She kissed his hand, but he pulled it away. He was beginning to feel betrayed. Barbara had defected to the world at large, to its optimisms, its smooth mechanisms of love and remorse, and like everyone else now she wanted to have Probst in her camp.
The mechanisms of love and remorse are Franzen’s idea, not Martin’s as he has been shown. It is an example of narrative ventriloquism. As again in The Corrections:
The disappointment on Enid’s face was disproportionately large. It was an ancient disappointment with the refusal of the world in general and her children in particular to participate in her preferred enchantments.
“Preferred enchantments” is beautiful, but it is not credible as a mark of Enid’s mind. In Chapter 8 of Strong Motion Franzen writes a little essay on the social differences between men and women and he attaches it to Renée’s musings, but it doesn’t stay attached; we can believe in it only as a sociological notion expounded by Franzen. The Corrections is Franzen’s best novel so far because it has a solid base in a story he credits and the main characters are, for the most part, answerable to the demands he makes on them. Father Alfred, mother Enid, and their three grown-up children, Chip, Gary, and Denise, are continuously vivid, and for comic or farcical relief we have a wild Lithuanian called Gitanas. The story is simple: Will the children agree to spend Christmas with their arduous parents? Alfred is sinking into dementia, but until now he has been a metallurgist in his spare time and has been trying to invent “a substance which could be poured or molded but which after treatment (perhaps with an electrical current) had steel’s superior strength and conductivity and resistance to fatigue.” His mind is—or has been—such that nearly every perception and desire that Franzen wants him to have is available to him, often in memorably expressive terms. Ventriloquism is not an issue:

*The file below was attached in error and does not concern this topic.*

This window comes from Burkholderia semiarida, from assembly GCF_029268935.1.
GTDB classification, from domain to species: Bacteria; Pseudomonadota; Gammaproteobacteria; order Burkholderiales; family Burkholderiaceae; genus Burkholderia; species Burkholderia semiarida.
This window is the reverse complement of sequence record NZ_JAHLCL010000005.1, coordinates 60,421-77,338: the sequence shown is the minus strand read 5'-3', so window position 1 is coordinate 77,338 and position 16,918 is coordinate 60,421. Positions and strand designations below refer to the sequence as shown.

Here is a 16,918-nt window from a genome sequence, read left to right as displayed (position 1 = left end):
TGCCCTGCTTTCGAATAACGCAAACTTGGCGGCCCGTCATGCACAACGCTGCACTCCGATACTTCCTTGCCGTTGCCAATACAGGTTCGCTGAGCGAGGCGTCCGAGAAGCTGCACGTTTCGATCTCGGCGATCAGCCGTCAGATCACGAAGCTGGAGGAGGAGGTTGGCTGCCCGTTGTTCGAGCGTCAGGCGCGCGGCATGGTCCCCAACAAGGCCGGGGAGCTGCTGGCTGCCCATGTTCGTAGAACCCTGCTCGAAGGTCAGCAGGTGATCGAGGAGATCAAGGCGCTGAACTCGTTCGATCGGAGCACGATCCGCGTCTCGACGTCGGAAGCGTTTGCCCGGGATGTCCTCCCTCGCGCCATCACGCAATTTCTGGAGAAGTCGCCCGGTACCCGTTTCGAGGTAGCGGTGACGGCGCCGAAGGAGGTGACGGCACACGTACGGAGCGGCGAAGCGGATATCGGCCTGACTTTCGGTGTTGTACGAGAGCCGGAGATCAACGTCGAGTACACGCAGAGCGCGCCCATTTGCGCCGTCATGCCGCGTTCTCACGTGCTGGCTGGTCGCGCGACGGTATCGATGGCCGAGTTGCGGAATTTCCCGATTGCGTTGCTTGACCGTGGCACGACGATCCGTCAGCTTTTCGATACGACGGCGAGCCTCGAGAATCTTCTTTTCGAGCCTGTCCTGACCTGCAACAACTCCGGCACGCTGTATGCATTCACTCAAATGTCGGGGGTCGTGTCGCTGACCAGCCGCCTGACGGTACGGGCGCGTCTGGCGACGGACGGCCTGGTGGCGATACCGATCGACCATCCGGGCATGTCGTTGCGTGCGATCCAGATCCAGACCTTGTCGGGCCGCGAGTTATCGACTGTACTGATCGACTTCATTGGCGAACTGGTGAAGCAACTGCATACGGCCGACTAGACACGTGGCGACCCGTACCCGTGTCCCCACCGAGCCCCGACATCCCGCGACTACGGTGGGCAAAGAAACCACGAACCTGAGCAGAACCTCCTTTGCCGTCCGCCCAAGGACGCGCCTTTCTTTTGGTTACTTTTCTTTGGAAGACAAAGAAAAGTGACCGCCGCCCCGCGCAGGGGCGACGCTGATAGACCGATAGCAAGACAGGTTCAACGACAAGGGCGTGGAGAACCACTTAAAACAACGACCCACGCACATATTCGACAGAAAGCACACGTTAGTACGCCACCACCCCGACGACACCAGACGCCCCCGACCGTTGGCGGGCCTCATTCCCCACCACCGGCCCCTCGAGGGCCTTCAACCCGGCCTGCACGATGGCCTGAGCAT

He was seeking a material that could, in effect, electroplate itself. He was growing crystals in unusual materials in the presence of electric currents.
It wasn’t hard science but the brute probabilism of trial and error, a groping for accidents that he might profit from. One college classmate of his had already made his first million with the results of a chance discovery.
That he might someday not have to worry about money: it was a dream identical to the dream of being comforted by a woman, truly comforted, when the misery overcame him.
The dream of radical transformation: of one day waking up and finding himself a wholly different (more confident, more serene) kind of person, of escaping that prison of the given, of feeling divinely capable.